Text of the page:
I see past the sham that is society, and I'm into some incredibly fucked up shit.

swbm posted:

Sorry its just that being an mentally unbalanced over sharer who lives in west Africa was *my* posting gimmick

(USER WAS PUT ON PROBATION FOR THIS POST)

(USER WAS PERMABANNED FOR THIS POST)

Lmao

The Clowner
Apr 20, 2019

I see past the sham that is society, and I'm into some incredibly fucked up shit.

The_Continental posted:

On top of that, once you reach a certain proficiency in French and you're feeling comfortable: BAM! They start you on local language. Now you're learning a West African language, but the lesson is being taught in a language you just learned.

That owns

Spoggerific
May 28, 2009


How was crime where you were stationed? Did you or anyone you know end up becoming a victim of some kind of theft or whatever?

You also mentioned being moved a couple times due to political instability. Was there ever a point where you thought you weren't safe?

The_Continental
Jan 13, 2019

My god, Winston, is that infernal sun still giving my buttocks that entirely too cool smirk?!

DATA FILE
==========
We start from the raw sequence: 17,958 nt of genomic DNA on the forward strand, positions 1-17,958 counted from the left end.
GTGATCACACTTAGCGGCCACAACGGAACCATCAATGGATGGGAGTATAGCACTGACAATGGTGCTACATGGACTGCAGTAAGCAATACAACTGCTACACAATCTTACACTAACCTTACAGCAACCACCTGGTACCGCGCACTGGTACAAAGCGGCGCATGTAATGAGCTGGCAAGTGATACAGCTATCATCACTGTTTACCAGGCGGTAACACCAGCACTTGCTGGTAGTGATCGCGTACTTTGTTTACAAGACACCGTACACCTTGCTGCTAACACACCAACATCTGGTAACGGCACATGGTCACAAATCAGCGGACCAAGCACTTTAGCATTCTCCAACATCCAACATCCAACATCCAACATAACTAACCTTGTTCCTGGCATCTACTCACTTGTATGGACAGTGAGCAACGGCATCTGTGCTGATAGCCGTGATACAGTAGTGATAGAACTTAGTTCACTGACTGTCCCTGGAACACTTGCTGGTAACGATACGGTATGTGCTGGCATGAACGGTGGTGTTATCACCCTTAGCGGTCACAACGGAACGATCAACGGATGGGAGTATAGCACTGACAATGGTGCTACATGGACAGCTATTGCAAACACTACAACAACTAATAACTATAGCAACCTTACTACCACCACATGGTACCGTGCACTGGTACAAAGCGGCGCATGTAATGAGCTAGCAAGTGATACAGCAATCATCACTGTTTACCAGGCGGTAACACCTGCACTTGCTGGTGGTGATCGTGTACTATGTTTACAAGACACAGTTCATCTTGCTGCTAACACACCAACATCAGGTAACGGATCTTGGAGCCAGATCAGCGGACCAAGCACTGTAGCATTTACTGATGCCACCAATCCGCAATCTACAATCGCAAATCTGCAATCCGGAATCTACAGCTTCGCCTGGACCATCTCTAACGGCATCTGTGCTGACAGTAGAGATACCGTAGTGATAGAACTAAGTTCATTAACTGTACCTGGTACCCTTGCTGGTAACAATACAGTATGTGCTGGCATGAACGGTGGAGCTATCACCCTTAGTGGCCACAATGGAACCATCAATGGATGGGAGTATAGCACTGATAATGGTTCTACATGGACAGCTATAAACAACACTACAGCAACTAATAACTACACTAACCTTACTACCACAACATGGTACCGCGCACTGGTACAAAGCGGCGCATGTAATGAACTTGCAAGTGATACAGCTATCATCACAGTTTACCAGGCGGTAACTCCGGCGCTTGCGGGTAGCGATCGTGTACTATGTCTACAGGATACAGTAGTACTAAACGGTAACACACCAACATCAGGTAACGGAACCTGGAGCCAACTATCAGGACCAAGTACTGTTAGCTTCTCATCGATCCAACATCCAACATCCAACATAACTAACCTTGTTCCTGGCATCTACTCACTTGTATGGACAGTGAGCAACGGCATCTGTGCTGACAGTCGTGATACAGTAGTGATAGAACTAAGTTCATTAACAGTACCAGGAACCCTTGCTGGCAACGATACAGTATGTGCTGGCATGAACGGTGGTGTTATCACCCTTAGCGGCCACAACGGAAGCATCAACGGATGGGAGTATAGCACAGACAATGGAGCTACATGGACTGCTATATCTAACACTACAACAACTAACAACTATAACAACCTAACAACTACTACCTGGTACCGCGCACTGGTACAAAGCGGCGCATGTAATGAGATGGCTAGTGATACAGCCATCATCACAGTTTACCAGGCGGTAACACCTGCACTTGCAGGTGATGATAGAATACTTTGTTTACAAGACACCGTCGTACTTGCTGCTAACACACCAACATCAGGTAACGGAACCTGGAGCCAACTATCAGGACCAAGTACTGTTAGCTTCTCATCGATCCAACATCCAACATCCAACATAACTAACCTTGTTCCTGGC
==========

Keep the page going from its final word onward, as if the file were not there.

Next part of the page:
Spoggerific posted:

How was crime where you were stationed? Did you or anyone you know end up becoming a victim of some kind of theft or whatever?

You also mentioned being moved a couple times due to political instability. Was there ever a point where you thought you weren't safe?

Given the communal nature of a lot of towns, crime was pretty low. There are of course assholes everywhere. A guy I know was on a bus and the road was blocked by bandits. They fired some shots in the air and the had everyone get off the bus, lay down, and they robbed people. The police arrived and did nothing to de-escalate the situation, and a shoot-out ensued.

That same volunteer was working privately for an NGO after he completed service and was mugged very near his house. He had been drinking quite heavily and was probably a pretty easy mark. They put him in a choke hold and he gave up his wallet. This was in Ouaga.


Horrible poo poo:
There was a volunteer murdered in Benin who reported on a teacher and Peace Corps employee who was raping high school aged students. A gang came in to her house and cut her throat. Peace Corps didn't really have protections in place for whistleblowers and has come forward and apologized to the family/ admitted that they really loving blew it.

The first time I moved wasn't because of any particular event, but rather the state department making the area off limits, likely due to military operations. There had been an increase in terrorist related activity in Mali and Islamist groups apparently acting violently towards westerners. There was a group of French backpackers kidnapped near Timbuktu iirc.